Rohingya, NSA spying reports win Pulitzer prizes

Reuters won a Pulitzer Prize for international reporting on the violent persecution of a Muslim minority in Myanmar, The Guardian US and Washington Post were each awarded the Pulitzer Prize for public service for their coverage of secret surveillance by the U.S.

Rohingya, NSA spying reports win Pulitzer prizes

World Bulletin/News Desk

Reuters won a Pulitzer Prize on Monday for international reporting on the violent persecution of a Muslim minority in Myanmar, the Pulitzer Prize Board at Columbia University announced.

The board commended Jason Szep and Andrew Marshall of Reuters for their "courageous reports" on the Rohingya, who in their efforts to flee the Southeast Asian country, "often falls victim to predatory human-trafficking networks."

Stephen Adler, Reuters Editor-in-Chief, said in a statement he was "immensely proud" of the "high-impact series."

"For two years, Reuters reporters have tirelessly investigated terrible human-rights abuses in a forgotten corner of the Muslim world, bringing the international dimensions of the oppressed Rohingya of Myanmar to global attention," he said.

"What we were writing about was under-reported," Szep said from Washington. "I hope through this, there is greater international attention of the risks and presence of religious violence in Myanmar."

The Guardian US and The Washington Post were each awarded the Pulitzer Prize for public service for their coverage of secret surveillance by the U.S. National Security Agency. Their reporting was based on documents leaked by former NSA contractor Edward Snowden, who revealed details of global electronic surveillance by the U.S. spy agency.

The board said the Guardian US' reporting helped to spark debate about the relationship between the U.S. government and the public over issues of security and privacy and the Post's reporting explained how the disclosures fit into a larger framework of national security.

Reporting on the leaks, which began last June, sparked international debate over the limits of government surveillance and prompted President Barack Obama to introduce curbs on the spying powers of the National Security Agency earlier this year.

"We are particularly grateful for our colleagues across the world who supported the Guardian in circumstances which threatened to stifle our reporting," Guardian editor in chief Alan Rusbridger said in a statement.

"And we share this honor, not only with our colleagues at The Washington Post, but also with Edward Snowden, who risked so much in the cause of the public service which has today been acknowledged by the award of this prestigious prize," he said.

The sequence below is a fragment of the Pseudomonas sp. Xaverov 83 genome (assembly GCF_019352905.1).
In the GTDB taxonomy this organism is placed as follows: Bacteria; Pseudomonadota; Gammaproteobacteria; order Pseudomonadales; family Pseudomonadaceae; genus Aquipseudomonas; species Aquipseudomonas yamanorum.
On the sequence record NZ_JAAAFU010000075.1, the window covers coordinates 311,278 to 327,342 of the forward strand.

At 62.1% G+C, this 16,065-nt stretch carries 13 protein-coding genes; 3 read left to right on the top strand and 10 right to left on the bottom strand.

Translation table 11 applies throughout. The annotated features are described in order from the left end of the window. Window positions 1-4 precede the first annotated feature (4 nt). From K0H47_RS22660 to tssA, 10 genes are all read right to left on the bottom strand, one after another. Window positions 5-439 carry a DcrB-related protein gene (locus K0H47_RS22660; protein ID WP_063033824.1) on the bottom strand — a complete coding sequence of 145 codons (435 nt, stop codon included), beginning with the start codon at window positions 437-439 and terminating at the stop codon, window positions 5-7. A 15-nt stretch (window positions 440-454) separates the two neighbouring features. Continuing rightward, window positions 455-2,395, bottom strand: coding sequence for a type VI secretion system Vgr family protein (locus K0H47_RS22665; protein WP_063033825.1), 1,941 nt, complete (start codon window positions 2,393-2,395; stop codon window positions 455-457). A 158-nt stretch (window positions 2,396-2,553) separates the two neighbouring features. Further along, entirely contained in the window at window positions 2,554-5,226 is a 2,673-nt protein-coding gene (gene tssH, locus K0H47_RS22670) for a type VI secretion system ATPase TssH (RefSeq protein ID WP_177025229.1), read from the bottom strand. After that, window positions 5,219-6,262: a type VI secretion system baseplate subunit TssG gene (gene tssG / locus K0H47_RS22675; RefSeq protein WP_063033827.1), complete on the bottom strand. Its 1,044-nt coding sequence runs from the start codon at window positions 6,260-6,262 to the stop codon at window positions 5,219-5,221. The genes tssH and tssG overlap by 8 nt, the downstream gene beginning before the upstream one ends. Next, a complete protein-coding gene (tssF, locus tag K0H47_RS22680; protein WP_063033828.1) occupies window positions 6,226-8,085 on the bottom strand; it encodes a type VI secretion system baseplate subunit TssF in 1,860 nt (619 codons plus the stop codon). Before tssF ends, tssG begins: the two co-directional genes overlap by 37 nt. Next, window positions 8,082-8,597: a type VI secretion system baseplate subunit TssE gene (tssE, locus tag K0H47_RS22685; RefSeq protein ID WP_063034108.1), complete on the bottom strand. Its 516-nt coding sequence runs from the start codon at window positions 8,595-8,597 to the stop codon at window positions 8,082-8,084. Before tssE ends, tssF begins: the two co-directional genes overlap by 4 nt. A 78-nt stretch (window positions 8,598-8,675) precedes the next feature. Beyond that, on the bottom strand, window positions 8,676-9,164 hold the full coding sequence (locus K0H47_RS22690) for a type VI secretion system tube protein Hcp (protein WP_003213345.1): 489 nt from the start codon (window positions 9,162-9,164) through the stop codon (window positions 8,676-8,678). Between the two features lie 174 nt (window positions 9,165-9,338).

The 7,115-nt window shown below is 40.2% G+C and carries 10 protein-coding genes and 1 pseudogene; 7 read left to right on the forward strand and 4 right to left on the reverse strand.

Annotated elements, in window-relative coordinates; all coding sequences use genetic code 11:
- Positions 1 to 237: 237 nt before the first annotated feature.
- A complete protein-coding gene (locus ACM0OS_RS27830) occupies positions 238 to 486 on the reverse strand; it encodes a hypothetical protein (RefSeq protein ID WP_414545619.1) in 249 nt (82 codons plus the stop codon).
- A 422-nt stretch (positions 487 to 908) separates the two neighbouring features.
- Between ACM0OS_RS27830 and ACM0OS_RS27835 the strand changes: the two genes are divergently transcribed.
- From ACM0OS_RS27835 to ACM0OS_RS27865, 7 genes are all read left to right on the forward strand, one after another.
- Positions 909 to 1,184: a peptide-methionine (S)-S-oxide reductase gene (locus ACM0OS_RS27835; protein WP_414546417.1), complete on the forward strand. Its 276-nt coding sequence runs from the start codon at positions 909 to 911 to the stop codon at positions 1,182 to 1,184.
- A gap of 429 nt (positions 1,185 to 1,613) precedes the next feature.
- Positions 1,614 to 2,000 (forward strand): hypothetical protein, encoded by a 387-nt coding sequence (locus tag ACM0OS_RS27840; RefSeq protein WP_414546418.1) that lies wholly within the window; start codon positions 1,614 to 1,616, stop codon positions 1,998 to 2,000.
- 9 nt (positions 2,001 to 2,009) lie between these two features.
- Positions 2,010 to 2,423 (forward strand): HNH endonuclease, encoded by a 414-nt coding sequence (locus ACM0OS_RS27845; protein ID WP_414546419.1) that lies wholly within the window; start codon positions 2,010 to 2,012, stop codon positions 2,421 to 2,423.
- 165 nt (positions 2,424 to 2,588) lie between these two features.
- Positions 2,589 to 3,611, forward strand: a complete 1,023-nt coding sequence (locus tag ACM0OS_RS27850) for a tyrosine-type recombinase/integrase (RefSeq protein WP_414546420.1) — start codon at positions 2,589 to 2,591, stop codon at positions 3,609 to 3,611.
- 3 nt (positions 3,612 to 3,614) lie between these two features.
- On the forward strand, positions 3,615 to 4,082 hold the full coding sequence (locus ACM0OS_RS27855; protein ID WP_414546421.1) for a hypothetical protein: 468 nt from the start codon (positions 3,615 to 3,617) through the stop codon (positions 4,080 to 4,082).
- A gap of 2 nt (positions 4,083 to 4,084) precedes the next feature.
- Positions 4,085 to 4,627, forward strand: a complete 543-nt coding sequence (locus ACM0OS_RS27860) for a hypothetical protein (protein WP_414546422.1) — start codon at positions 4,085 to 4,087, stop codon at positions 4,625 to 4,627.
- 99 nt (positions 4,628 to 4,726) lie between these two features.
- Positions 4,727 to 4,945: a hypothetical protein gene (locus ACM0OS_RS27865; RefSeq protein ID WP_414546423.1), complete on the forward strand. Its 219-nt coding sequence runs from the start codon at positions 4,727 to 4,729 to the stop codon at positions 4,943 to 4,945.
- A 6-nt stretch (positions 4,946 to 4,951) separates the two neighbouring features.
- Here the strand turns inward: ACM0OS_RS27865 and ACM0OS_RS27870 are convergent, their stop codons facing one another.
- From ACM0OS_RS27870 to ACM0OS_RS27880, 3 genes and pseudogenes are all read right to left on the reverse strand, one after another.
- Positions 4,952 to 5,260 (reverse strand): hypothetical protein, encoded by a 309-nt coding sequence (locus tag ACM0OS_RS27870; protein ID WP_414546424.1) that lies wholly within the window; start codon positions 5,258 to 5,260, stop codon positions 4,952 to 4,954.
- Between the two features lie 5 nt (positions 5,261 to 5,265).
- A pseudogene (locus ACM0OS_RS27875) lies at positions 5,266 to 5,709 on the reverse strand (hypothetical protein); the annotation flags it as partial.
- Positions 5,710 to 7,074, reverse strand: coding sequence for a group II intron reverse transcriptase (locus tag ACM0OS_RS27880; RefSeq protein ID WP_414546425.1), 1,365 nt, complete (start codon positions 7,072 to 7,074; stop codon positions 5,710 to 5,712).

Russia granted Snowden temporary asylum last year after the U.S. Justice Department charged him with violating the Espionage Act.

The Boston Globe won for its breaking news coverage of the 2013 Boston Marathon bombing and the ensuing manhunt.

The prestigious prizes, awarded by Columbia University, are given in 14 categories of journalism as well as drama, music, poetry and books.

Named after journalist and publisher Joseph Pulitzer, who left money to establish the Columbia Journalism School, the awards are decided by a 19-member panel of editors, news executives and academics.

The Pulitzer Prizes can bring badly needed attention and recognition to newspapers and websites competing for readers in a fragmented media industry, where many are suffering from economic pressures and budget constraints.

Last Mod: 14 Nisan 2014, 23:27
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Duncan Blair
Duncan Blair - 5 yıl Before

Very sad that while Jason Szep and Andrew Marshal win a Pulitzer prize, there are two inspiring and courageous journalists in Phuket Thailand, who stand to go to jail for up to 7 years and face a fine of 100,000.00Baht each, on Thursday 17 April 2014.Just because they chose to repeat what you had written in your article?Please read the following before you congratulate yourselves.

Graham Macmillan
Graham Macmillan - 5 yıl Before

Well done on the award, but please could acknowledge the help of Alan Morison and Chutima Sidasathian of phuketwan. Alan Morison said that Reuters employed Chutima Sidasathian twice last year. She guided them to meet contacts in Thailand that she had established over seven years of covering the treatment of the Rohingya in Thailand. These two journalists in Thailand, could go to jail for 7 years and be fined 100,000.00Thai Baht, tomorrow the 17th April 2014.Not an Abusive nor Hate Message.